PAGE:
Paranoia (was Re: TEMPEST protection (was Rolm Computers: 1602, 1602A, 1602B, 1666, MSExx))

Swift Griggs swiftgriggs at
Thu May 5 16:01:31 CDT 2016

On Thu, 5 May 2016, Erik Baigar wrote:
> One does not really want to know what is possible (and done) today - 
> where there is no need to dig tunnels any more ;-)

I don't really want to know because it'd probably be dangerous to know 
such things. So, I heartily agree. 

What I figure is that "they" (the NSA, CIA, gubment, whatever) have 
probably all the capabilities that were hinted at in the Snowden files, 
plus a few that were beyond his sight. However, it's a fairly squishy 
bunch of speculation at this point.

The great thing is that I'm so dull nowadays, anyone who spies on me will 
simply be bored to death. So, that's my secret defense.

My paranoia is really for the *future*:

* Phones have already been used as wireless listening devices, so have 
  "smart" televisions. I assume this will be new normal. Devices will 
  start not only listening, but doing speech-to-text conversion and 
  reacting to certain phrases etc.. If you can blackmail people by 
  encrypting their data, then they will soon do it with audio clips of 
  folks saying potentially embarrassing things. (ie.. you ring buffer the 
  audio so if your T2S engine detects something potentially juicy, you 
  save the preceding 2-3 minutes of audio.) 

* Too many devices come with cameras (phones come to mind first, but 
  tablets etc..). These cameras supposedly have software controls but 
  methinks those are oft easily bypassed. If one was to create an 
  algorithm to detect a naked person (probably already patented), then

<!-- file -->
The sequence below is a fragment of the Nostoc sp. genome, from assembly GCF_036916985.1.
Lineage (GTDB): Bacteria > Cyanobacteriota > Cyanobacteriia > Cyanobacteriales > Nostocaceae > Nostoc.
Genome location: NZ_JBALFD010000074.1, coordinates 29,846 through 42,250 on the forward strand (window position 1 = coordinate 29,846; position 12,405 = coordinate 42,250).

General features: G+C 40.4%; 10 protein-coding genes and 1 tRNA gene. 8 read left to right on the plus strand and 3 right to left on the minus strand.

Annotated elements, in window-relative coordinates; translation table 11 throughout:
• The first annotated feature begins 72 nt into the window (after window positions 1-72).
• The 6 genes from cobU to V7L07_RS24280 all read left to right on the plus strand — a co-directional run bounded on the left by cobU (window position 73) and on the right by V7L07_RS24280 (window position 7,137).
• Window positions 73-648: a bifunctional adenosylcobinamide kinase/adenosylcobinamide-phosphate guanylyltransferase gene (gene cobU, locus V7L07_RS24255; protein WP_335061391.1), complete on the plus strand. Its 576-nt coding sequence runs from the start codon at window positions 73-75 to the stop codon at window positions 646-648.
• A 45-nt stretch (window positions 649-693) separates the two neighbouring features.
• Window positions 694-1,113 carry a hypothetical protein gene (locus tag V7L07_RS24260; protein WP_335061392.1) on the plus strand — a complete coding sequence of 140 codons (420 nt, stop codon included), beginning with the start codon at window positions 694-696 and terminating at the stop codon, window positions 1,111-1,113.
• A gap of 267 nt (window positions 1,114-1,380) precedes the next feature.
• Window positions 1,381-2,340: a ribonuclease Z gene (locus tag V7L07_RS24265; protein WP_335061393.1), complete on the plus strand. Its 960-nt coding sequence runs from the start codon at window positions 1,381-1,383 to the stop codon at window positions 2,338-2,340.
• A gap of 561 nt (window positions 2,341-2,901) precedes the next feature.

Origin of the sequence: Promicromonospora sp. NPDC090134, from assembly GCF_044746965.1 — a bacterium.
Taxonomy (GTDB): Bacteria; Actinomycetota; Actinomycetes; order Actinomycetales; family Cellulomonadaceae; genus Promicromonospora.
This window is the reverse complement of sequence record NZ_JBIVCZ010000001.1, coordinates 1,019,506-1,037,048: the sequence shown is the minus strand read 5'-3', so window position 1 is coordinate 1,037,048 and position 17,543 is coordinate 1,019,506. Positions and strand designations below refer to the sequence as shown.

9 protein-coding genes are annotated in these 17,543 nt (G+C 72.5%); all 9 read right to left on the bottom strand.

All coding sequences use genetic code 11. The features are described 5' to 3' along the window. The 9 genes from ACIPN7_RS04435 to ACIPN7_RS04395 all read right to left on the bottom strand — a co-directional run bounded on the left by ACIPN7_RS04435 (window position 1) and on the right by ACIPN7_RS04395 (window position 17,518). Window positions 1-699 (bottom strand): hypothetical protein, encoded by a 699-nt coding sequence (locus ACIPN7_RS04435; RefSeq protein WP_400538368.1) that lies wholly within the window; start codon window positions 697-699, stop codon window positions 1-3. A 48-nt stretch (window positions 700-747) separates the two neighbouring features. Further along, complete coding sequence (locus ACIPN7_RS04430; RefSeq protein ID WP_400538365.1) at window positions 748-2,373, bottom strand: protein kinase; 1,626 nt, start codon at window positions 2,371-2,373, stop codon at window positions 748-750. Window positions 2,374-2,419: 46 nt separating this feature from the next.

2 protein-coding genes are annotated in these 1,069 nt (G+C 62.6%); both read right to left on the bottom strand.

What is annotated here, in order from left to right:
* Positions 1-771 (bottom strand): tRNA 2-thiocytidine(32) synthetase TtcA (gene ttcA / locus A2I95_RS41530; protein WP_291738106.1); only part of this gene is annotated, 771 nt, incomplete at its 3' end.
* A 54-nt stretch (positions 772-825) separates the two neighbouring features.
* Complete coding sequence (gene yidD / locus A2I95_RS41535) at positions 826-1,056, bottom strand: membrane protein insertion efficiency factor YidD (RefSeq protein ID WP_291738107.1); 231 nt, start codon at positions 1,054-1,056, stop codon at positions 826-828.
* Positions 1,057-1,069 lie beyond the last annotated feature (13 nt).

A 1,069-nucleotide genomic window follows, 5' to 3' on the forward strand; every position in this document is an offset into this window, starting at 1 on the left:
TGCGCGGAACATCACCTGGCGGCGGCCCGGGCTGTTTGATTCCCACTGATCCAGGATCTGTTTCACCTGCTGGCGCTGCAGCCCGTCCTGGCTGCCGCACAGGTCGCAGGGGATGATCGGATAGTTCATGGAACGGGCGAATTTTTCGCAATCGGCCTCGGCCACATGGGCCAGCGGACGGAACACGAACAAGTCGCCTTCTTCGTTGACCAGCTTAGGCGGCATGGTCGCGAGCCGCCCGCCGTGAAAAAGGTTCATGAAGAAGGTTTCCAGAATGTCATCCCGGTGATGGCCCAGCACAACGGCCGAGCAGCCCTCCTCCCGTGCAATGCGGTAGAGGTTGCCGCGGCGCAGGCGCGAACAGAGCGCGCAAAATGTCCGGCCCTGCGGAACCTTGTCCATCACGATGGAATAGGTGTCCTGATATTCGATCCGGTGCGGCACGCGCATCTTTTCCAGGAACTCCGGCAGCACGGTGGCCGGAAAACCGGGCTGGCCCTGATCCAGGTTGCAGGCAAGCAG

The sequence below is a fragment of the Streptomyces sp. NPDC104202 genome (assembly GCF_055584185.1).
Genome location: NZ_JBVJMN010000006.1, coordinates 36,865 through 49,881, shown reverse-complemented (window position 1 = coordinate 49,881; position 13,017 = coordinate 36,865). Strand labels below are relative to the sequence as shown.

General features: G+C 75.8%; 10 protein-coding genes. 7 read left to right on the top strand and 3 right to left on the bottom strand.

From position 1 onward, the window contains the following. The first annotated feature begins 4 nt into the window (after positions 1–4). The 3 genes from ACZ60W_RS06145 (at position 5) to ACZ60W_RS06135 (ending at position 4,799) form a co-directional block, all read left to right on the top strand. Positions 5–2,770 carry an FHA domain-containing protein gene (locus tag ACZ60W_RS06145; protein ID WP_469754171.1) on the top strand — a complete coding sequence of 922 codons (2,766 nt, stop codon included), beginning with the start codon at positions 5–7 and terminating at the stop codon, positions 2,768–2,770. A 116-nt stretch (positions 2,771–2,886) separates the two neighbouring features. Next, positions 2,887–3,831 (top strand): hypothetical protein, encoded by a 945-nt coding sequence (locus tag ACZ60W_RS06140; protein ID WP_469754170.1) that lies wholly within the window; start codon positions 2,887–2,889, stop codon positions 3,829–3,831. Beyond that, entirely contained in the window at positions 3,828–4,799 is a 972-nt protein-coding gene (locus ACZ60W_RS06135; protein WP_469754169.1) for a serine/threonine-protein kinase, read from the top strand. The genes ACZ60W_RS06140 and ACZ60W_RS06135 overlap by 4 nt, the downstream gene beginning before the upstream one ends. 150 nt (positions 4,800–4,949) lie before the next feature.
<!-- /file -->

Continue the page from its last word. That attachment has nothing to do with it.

next we'll get blackmailed with naked pictures because we left the phone 
  in bathroom while taking a shower, et al. 

* I remember back in the day when folks would worry about tty security and 
  how various secure applications would handle input and output buffering 
  from the keyboard. Now, that type of thing is soooo far beneath 
  abstraction layers galore I'd despair of _ever_ securing it. Complexity 
  is the enemy of security.

* GPS and "location based services" are already a big juicy target, but 
  imagine what you could do with a little AI. Imagine some group like the 
  East German Stazi with that kind of power. "Ah, vee see that you left a 
  political rally and went to a hardware store. You were buying materials 
  for weapons weren't you? Admit it. Why cannot you sign the papers old 
  man? "  Then there is the potential for catching cheating spouses. I'd 
  posit this can be done (somewhat in some cases) via algorithms on your 
  phone. Imagine what people would pay then...


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